Now that physics has come to a close, I think my last blog post should be about what topic interested me the most throughout this past year! Although physics by far was not my favorite class, there were definitely units that were actually quite amusing. Through this year we have learned about friction, kinetic energy, waves, potential energy, newton's laws, and tons of other things. But the one that stood out from all the rest was electricity.
In the electricity unit, we had many cool labs that were very interactive, and I learned many things that I never knew about before. For example learning about conductors was pretty cool, learning about what materials allows charges to move easily and which ones do not was expressed in one lab where Mr. Fullerton laid out different types of conductors and my group had to figure out which one's where conductors and which ones were resistors. This was fascinating to me because I never knew how many different conductors there were and how to really tell the difference between a resistor and a conductor. A resistor is said to be the flow of charge itself. Conductivity and resistance definitely goes hand and hand, without one another neither would exist.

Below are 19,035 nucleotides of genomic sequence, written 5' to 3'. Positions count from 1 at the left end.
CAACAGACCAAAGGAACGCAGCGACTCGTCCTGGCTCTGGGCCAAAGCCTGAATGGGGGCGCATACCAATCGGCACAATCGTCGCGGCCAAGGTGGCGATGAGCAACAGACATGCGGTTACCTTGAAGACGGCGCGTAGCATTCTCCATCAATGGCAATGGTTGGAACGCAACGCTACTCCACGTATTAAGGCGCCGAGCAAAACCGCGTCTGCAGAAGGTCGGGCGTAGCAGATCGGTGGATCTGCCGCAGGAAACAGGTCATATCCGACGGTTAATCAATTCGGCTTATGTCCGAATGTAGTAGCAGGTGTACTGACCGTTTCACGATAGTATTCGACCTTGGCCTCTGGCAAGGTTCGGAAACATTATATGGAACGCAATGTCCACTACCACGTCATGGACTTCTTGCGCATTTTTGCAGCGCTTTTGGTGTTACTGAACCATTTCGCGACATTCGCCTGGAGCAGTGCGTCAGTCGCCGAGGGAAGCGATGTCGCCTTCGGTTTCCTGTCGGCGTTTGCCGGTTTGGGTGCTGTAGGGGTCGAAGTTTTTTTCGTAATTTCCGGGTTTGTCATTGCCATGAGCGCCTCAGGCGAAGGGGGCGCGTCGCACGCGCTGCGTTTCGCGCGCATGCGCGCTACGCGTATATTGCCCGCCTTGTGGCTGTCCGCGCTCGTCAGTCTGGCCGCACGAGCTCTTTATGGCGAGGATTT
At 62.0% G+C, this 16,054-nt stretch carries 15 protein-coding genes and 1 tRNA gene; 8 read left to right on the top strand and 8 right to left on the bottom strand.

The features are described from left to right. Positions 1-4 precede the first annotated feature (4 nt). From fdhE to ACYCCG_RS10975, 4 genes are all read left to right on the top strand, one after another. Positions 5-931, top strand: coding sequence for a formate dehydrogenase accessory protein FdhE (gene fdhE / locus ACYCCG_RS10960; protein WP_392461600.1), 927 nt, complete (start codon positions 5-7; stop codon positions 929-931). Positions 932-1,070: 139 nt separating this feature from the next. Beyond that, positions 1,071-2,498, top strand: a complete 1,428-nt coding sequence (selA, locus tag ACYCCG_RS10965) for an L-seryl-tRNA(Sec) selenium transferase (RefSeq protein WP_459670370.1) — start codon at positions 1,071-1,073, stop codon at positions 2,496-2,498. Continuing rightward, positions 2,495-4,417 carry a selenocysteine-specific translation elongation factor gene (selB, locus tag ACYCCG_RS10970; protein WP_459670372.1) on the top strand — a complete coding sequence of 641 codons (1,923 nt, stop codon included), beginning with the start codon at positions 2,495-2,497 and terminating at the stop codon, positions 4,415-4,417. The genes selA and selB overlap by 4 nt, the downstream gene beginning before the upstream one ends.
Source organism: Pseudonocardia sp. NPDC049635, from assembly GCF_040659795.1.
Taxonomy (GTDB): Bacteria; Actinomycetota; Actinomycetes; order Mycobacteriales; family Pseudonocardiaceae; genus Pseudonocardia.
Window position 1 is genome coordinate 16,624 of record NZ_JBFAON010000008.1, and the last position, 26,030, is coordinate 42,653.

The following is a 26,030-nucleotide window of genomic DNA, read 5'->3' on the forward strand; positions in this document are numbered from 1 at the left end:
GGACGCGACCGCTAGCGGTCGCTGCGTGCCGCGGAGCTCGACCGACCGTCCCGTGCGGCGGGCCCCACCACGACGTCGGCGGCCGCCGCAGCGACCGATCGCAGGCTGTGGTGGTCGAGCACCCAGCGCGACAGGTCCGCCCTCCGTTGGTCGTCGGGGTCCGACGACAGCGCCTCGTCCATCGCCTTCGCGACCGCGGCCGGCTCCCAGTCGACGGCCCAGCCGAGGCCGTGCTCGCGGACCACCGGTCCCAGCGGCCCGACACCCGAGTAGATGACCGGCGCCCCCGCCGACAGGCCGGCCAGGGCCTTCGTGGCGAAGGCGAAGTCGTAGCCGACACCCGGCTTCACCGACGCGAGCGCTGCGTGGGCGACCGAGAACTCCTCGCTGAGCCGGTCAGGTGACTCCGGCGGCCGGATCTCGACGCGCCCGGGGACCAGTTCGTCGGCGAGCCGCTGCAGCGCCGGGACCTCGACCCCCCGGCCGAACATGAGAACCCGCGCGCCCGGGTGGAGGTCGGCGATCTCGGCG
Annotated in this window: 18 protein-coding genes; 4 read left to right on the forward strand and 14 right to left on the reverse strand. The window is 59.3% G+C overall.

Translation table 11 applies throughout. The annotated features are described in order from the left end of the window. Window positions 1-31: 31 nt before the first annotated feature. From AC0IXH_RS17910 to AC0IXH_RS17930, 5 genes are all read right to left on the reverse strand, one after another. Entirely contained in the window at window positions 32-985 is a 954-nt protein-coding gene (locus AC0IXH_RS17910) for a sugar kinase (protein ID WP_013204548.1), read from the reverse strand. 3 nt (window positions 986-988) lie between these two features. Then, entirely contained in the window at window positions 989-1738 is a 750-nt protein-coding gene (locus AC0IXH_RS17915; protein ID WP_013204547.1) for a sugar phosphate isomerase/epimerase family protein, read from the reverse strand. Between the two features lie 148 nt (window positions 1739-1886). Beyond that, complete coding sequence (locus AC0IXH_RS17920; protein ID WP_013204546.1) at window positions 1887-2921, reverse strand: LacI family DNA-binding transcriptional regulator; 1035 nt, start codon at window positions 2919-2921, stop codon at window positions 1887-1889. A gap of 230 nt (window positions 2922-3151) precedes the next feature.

Coulomb Law-looks at forces created between two charged objects. As distance increases the forces and electric field decreases. In order to show this successfully, Mr. Fullerton arranged magnets at different tables and we experimented by bringing the magnetics closer together then separating them further and further apart. By doing so, we could see that the closer the magnets are to each other the greater their force and vise versa, which was appropriately explained throughout Coulomb law.
AC & DC current- this topic was very interesting to me because I never learned about it before and it was actually quite interesting. There are said to be two different types of current in the world, one being direct current which is a constant stream of electrons in the same direction repeatedly, and alternative current which are charges that reverse direction. What was also interesting to me was the electrons can only flow if there is a current, I thought that electrons just always continued to flow but in reality they need a current. AC currents are used more around the world then DC current because its cheaper and easier to increase and or decrease the amount of energy. Most of the appliances in our homes are used with AC, DC is very unlikely to find. However you can also change DC to AC with some power converters as well.